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Four of the best interiors and gardening books released this October 2016

PUBLISHED: 17:50 28 October 2016 | UPDATED: 17:50 28 October 2016

A picture of Bevis Marks Synagogue from London Uncovered

A picture of Bevis Marks Synagogue from London Uncovered

Peter Dazeley

From trollopey plants to the history of that particular shade you’ve painted your hallway (and what to call it) here are four of the best homes and garden books for October 2016

London Uncovered, Peter Dazeley and Mark Daly, £30, Frances LincolnLondon Uncovered, Peter Dazeley and Mark Daly, £30, Frances Lincoln

London Uncovered, Peter Dazeley and Mark Daly, £30, Frances Lincoln

See inside 60 of the capital’s most intriguing buildings with photos by Peter Dazeley, who was also behind 2014’s Unseen London. Highlights include photos from Bevis Marks synagogue in the City and east London’s Wilton’s Music Hall accompanied by stories and history of each location.

Life Unstyled, Emily Henson, £19.99, Ryland, Peters & SmallLife Unstyled, Emily Henson, £19.99, Ryland, Peters & Small

Life Unstyled: How to embrace imperfection and create a home you love, Emily Henson with photos by Debi Treloar, £19.99, Ryland, Peters & Small

London-based interior stylist Emily Henson has taken this book’s title from the name of her blog, which focusses on the lively and characterful over pristine and perfect homes, hoping to create a more honest reflection of how we can realistically aspire to living.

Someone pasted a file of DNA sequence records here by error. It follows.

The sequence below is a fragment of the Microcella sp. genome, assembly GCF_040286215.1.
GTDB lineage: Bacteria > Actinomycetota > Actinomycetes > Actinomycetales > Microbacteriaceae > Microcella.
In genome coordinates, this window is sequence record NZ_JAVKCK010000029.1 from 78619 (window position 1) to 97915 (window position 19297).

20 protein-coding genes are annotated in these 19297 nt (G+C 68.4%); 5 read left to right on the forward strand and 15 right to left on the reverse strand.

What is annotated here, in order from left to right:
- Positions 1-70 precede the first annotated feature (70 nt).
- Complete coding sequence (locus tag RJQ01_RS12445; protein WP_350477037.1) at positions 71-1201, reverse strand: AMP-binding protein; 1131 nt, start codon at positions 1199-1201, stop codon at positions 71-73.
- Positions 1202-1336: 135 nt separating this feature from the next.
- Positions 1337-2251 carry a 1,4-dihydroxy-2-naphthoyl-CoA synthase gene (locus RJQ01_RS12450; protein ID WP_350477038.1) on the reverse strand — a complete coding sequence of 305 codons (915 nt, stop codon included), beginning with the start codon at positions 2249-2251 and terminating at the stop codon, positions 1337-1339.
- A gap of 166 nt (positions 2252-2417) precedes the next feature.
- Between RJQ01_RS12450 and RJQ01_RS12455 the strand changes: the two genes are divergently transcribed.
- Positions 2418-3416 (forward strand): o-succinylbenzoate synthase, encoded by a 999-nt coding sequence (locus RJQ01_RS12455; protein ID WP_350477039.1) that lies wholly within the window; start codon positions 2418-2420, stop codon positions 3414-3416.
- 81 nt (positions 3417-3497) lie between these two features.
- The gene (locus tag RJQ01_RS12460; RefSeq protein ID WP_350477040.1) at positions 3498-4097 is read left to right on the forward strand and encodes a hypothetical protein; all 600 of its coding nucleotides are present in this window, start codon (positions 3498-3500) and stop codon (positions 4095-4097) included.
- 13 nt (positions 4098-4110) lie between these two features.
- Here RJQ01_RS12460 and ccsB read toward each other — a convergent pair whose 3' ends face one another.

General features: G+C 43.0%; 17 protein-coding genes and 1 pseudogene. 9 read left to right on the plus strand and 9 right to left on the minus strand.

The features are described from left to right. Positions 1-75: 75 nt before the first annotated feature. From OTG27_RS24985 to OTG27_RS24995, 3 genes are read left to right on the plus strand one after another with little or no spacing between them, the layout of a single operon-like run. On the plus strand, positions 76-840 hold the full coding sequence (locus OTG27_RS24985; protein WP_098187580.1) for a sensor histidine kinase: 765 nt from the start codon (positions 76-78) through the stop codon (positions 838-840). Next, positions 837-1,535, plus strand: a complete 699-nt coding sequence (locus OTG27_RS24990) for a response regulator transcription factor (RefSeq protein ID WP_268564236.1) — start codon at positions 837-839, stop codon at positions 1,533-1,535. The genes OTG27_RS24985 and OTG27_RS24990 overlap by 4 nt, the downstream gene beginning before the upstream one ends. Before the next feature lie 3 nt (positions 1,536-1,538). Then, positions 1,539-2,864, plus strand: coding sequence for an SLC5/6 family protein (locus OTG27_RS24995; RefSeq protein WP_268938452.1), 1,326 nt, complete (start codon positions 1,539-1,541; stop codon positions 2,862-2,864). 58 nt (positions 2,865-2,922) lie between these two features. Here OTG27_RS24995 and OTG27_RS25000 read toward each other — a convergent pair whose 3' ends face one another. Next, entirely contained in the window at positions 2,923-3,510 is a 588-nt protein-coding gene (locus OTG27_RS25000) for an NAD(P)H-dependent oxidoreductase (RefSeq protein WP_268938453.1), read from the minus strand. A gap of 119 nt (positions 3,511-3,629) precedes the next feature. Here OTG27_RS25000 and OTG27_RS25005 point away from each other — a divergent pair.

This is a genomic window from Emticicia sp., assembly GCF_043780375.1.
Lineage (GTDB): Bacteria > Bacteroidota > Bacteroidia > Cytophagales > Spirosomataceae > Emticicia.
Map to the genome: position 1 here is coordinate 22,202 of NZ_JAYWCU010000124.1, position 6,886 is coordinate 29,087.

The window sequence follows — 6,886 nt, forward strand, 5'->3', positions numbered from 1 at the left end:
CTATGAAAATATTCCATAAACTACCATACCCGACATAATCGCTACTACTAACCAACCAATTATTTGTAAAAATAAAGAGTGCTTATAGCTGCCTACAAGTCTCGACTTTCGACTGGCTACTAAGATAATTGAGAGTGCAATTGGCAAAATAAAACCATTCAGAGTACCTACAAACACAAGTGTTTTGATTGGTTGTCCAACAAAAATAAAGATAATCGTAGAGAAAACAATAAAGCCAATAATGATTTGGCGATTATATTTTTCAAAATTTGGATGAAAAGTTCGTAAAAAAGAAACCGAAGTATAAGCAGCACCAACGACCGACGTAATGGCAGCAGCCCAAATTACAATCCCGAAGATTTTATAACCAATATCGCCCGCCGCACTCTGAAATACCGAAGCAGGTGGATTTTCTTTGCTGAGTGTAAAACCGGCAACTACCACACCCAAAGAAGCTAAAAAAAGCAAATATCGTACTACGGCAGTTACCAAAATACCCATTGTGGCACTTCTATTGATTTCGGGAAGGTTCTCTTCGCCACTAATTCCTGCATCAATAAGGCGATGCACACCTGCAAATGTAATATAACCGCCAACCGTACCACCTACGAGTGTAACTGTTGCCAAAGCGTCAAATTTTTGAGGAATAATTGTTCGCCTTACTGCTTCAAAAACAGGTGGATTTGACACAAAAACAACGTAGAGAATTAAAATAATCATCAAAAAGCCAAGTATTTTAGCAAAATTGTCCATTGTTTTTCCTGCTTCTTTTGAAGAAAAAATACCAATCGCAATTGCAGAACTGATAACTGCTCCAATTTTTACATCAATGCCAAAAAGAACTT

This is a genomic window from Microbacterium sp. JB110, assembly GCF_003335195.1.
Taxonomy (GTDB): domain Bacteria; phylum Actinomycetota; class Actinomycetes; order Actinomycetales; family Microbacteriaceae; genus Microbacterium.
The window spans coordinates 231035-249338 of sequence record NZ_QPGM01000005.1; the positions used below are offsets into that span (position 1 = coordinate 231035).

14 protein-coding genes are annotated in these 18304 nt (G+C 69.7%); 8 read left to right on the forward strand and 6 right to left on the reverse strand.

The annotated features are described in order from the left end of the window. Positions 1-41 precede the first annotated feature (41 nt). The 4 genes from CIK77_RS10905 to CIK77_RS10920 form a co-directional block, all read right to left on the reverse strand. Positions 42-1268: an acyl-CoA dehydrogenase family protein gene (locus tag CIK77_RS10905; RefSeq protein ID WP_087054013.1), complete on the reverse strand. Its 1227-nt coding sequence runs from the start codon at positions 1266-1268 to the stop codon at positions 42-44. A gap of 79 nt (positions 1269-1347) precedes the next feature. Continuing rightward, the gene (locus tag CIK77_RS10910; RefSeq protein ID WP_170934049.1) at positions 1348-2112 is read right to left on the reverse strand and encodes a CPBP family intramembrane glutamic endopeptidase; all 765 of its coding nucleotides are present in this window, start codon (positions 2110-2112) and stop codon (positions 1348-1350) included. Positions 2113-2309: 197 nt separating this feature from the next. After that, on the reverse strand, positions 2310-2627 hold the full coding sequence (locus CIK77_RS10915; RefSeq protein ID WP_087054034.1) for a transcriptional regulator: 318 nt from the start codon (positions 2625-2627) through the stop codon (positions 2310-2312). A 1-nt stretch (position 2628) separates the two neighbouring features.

Islington house from Life UnstyledIslington house from Life Unstyled

Featured homes include the Islington property pictured here.

The Secret Lives of Colour, Kassia St Clair, £20, John MurrayThe Secret Lives of Colour, Kassia St Clair, £20, John Murray

The Secret Lives of Colour, Kassia St Clair, £20, John Murray

Having written a column about colour for Elle Decoration for the past three years, journalist Kassia St Clair is better qualified than most to write this fascinating volume about the history and cultural significance of all the hues of the rainbow and more.

Pink from The Secret Lives of ColourPink from The Secret Lives of Colour

Why did pink become considered a feminine colour in the 20th century? This and much more is answered here.

Plant Love: The scandalous truth about the sex life of plants, Michael Allaby, £14.99, Filbert PressPlant Love: The scandalous truth about the sex life of plants, Michael Allaby, £14.99, Filbert Press

Plant Love: The scandalous truth about the sex life of plants, Michael Allaby, £14.99, Filbert Press

What secret raunchiness is going on in your garden without your knowledge? No, the doggers haven’t come to town, it’s the plants that are getting naughty in this light-hearted botanical volume, packed with delightful illustrations.

The Papaya from Plant LoveThe Papaya from Plant Love

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